We are pleased to announce a series of Vaughan Williams Memorial Library Lectures to be given at Chetham’s Library, in Manchester.
Over the last two years the VWML has organised two highly successful series of library lectures given by leading researchers in the field, with topics ranging from Night Visiting Songs to Hammer Dulcimer Players in East Anglia. These popular lectures are now venturing beyond the walls of Cecil Sharp House for the first time, taking place this autumn at the magnificent Chetham's Library in Manchester.
Chetham’s Library is a historic library founded in 1653, and holds an impressive collection of broadside ballads and chapbooks. They have just been awarded an Arts Council’s Designation Development Fund to digitise their collection of street literature, and it is part of this programme in which the VWML lectures will be given.
£8 per lecture | £21 for all three
Folk song is often defined as being an aural tradition, with the words and tunes undergoing variation and evolution over time and place. However broadsides, chapbooks, and other ephemeral material with the printed lyrics of many folk songs were incredibly popular between the 16th and 20th centuries at all levels of society. This talk is an introduction to that material – the types, the sellers, the songs, and the singers.
Steve Roud is creator of the Roud Folk Song and Broadside Index, and has written and edited numerous books, including The New Penguin Book of English Folksongs, and the newly released, Folk Song In England.
Barbara Allen is a hugely successful popular song which was collected many times in the folk tradition. The first mention can be found in Pepys’ Diary in the 1660s, being sung by an actress. Broadside ballads copies of the song can be traced dating from a decade or so later. In this presentation Vic Gammon will explore the song’s history and resilience from the 17th century through broadsides, the stage, collections of traditional songs, literature and graphic art.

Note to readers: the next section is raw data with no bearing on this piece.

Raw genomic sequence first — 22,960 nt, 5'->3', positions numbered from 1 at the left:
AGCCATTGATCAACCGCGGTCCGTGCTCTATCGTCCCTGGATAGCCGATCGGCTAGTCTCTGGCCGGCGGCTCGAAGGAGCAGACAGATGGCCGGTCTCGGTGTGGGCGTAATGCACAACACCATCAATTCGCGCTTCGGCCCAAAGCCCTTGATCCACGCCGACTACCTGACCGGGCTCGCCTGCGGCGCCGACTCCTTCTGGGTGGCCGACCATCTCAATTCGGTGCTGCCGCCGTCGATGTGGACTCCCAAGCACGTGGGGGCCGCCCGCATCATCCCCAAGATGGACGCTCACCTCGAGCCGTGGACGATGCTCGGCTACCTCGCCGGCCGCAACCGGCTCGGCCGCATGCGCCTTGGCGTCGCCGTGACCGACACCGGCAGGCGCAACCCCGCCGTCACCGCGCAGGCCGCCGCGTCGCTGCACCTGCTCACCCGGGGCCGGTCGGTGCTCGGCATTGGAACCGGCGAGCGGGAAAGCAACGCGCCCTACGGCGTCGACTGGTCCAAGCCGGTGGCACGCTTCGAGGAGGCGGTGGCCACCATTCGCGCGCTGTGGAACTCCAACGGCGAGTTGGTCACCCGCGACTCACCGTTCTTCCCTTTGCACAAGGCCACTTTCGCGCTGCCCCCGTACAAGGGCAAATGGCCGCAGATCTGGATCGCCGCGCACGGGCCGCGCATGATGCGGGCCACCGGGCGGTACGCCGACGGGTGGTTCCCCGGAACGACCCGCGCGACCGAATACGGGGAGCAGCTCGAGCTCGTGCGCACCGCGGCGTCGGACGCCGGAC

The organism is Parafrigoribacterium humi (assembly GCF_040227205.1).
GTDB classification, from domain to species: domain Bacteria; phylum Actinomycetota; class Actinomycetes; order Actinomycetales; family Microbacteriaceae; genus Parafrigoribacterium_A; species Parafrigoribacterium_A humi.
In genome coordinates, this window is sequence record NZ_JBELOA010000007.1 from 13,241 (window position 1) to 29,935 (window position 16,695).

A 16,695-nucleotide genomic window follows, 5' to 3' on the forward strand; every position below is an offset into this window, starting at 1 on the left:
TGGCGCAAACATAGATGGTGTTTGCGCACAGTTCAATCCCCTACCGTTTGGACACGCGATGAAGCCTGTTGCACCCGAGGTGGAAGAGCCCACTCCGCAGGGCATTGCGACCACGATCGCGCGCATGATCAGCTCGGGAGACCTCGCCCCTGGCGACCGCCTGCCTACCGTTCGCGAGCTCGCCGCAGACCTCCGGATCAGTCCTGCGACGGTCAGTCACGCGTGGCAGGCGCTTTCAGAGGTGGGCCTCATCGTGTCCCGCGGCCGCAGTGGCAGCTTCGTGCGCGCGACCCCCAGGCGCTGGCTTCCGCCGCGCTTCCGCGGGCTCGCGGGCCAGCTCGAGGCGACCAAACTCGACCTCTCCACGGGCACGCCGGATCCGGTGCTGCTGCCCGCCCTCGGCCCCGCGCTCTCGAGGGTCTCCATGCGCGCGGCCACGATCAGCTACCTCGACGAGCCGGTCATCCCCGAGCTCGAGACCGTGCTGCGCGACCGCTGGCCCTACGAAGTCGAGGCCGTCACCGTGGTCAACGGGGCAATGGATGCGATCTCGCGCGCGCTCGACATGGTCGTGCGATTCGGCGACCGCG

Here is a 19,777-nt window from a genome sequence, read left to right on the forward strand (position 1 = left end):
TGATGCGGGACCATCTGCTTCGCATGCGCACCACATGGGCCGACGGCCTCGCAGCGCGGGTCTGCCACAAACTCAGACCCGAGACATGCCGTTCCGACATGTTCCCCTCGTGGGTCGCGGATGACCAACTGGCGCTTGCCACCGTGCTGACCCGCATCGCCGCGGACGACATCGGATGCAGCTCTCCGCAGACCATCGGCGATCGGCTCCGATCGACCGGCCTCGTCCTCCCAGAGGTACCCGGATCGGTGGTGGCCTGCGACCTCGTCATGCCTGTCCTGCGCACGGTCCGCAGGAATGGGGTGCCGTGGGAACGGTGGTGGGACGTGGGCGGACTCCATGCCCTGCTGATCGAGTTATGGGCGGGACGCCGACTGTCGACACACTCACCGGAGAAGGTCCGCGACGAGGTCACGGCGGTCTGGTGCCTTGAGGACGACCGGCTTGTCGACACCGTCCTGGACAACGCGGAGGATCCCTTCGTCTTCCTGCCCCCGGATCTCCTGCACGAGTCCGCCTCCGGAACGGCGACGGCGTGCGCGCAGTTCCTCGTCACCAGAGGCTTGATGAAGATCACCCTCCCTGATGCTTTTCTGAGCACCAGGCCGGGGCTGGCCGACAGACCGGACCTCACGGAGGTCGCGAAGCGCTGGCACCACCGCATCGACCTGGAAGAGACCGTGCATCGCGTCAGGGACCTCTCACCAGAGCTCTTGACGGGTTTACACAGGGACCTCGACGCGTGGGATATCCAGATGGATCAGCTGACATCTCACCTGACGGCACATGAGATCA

Vic Gammon was Senior Lecturer in Folk and Traditional Music at the International Centre for Music Studies at the University of Newcastle between 2004 and 2010.
Between about 1580 and 1690, early modern England experienced three interrelated developments: the growth of a successful commercial popular music industry; the development of the political parties; and a substantial increase in the per capita consumption of alcoholic drinks across all social classes. This talk briefly explores the unexpected effects of these changes on cultures of politics, drink and song across the whole period. In particular, the way song was used to encourage excessive drinking to promote loyal obedience, and the political and social denigration of sobriety.
Angela McShane is the Head of Early Modern Studies for the V&A and is currently a Visiting Fellow at the University of Sheffield. She has published widely on the subject of 17th century political broadside ballads. Her book, The Political World of the Broadside Ballad in 17th Century England, is forthcoming.